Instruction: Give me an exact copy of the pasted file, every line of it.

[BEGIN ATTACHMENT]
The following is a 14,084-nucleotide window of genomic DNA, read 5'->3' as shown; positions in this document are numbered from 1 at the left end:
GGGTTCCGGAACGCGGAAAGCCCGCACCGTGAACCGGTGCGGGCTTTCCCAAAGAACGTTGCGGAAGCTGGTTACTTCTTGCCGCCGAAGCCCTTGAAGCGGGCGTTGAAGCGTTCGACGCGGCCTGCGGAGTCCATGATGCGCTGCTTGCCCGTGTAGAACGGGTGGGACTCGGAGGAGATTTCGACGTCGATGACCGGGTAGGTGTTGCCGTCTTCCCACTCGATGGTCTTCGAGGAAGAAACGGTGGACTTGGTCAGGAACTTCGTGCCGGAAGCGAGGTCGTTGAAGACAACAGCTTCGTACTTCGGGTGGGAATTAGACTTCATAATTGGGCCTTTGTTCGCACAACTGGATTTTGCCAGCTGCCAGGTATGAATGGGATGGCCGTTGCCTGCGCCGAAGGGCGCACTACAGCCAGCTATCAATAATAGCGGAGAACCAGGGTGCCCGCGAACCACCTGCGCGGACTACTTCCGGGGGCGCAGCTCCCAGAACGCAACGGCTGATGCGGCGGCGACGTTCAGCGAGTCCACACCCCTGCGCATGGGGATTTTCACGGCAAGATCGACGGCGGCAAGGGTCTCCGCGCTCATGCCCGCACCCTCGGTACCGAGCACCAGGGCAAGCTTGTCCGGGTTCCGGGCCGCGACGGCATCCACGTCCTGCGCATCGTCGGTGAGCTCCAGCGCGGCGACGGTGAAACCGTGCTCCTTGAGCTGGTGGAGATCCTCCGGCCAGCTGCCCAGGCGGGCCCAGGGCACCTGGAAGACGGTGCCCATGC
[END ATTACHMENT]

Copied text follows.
The following is a 14,084-nucleotide window of genomic DNA, read 5'->3' as shown; positions in this document are numbered from 1 at the left end:
GGGTTCCGGAACGCGGAAAGCCCGCACCGTGAACCGGTGCGGGCTTTCCCAAAGAACGTTGCGGAAGCTGGTTACTTCTTGCCGCCGAAGCCCTTGAAGCGGGCGTTGAAGCGTTCGACGCGGCCTGCGGAGTCCATGATGCGCTGCTTGCCCGTGTAGAACGGGTGGGACTCGGAGGAGATTTCGACGTCGATGACCGGGTAGGTGTTGCCGTCTTCCCACTCGATGGTCTTCGAGGAAGAAACGGTGGACTTGGTCAGGAACTTCGTGCCGGAAGCGAGGTCGTTGAAGACAACAGCTTCGTACTTCGGGTGGGAATTAGACTTCATAATTGGGCCTTTGTTCGCACAACTGGATTTTGCCAGCTGCCAGGTATGAATGGGATGGCCGTTGCCTGCGCCGAAGGGCGCACTACAGCCAGCTATCAATAATAGCGGAGAACCAGGGTGCCCGCGAACCACCTGCGCGGACTACTTCCGGGGGCGCAGCTCCCAGAACGCAACGGCTGATGCGGCGGCGACGTTCAGCGAGTCCACACCCCTGCGCATGGGGATTTTCACGGCAAGATCGACGGCGGCAAGGGTCTCCGCGCTCATGCCCGCACCCTCGGTACCGAGCACCAGGGCAAGCTTGTCCGGGTTCCGGGCCGCGACGGCATCCACGTCCTGCGCATCGTCGGTGAGCTCCAGCGCGGCGACGGTGAAACCGTGCTCCTTGAGCTGGTGGAGATCCTCCGGCCAGCTGCCCAGGCGGGCCCAGGGCACCTGGAAGACGGTGCCCATGC